Richard Feynman gives us a lecture on Quantum Electrodynamics, the theory of photons and electron interactions which incorporates his unique view of the fundamental processes that create it.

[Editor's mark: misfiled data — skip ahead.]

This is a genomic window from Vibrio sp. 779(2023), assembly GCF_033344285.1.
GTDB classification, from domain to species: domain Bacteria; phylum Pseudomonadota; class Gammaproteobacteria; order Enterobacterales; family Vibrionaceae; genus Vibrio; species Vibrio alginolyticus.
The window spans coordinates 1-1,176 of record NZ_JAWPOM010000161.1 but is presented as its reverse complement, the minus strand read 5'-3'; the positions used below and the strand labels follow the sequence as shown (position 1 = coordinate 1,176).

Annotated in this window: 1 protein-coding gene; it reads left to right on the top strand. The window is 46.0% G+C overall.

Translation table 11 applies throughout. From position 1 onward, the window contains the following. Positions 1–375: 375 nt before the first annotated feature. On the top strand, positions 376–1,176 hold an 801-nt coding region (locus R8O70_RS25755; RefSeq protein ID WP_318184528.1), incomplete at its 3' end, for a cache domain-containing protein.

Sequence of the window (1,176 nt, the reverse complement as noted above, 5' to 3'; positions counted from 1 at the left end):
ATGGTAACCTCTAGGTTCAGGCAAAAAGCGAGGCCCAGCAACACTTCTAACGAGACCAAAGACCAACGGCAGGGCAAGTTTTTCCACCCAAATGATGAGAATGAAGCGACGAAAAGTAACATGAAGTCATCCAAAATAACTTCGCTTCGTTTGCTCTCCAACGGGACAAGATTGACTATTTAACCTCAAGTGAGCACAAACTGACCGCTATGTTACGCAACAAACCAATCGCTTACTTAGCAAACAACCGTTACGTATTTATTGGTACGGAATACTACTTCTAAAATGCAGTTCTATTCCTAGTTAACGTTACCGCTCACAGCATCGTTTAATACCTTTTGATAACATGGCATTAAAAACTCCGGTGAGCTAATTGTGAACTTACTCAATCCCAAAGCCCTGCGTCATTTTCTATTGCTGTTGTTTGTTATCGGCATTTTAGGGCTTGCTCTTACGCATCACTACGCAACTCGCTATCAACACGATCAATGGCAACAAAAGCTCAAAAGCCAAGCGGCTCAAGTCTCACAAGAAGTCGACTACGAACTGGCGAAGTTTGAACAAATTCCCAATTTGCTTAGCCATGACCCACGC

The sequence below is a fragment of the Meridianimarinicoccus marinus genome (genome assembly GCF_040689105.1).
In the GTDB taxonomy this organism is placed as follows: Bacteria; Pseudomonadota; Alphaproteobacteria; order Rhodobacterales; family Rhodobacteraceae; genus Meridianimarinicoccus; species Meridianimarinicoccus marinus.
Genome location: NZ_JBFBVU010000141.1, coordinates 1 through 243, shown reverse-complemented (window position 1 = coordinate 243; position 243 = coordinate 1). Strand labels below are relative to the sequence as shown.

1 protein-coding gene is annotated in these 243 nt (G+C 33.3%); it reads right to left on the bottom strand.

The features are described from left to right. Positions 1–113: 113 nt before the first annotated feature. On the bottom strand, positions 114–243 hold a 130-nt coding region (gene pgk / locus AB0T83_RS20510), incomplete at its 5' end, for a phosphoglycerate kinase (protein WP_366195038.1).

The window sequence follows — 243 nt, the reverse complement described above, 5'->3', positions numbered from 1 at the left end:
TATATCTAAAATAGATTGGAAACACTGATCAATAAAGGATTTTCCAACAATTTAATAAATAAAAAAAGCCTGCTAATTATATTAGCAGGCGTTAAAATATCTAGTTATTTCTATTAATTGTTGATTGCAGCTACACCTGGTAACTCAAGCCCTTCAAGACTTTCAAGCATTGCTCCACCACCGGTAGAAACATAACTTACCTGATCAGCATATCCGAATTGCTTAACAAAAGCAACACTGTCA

One of the 3 winners of the 1965 Nobel Prize in Physics for his work, Feynman is an expert on quantum mechanics and developed the path integral formulation of relativistic quantum mechanics used in Quantum Field Theory. He interpreted the Born series of scattering amplitudes as vertices and Green's function propagators in his famous diagrams, the Feynman Diagrams, and also worked on the fundamental excitations in liquid helium leading to a correct model describing superfluidity using phonons, maxons and rotons to describe the various excitation curves. Other fields of work include the Feynman-Hellmann Theorem, which can relate the derivative of the total energy of any system to the expectation value of the derivative of the Hamiltonian under a single parameter (e.g.: volume). He also worked on the Rogers Commission report during the investigation of the 1986 Space Shuttle Challenger disaster, where Feynman famously demonstrated how the Booster Rocket O-rings, which are elastic sealing joints, became less resilient and subject to seal failures at ice-cold temperatures by immersing a sample of the material in a glass of ice water. His high intelligence and independent way of looking at the world often made him "a real pain" in the eyes of other, less skilled, commission members. Feynman's own investigation reveals a disconnect between NASA's engineers and executives that was far more striking than he expected. His interviews of NASA's high-ranking managers revealed startling misunderstandings of elementary concepts, such as safety procedures. Although Feynman got plenty of media coverage due to him being on the Commission, he was often told to stay quiet about NASA's more sinister secrets and tactics in space exploration.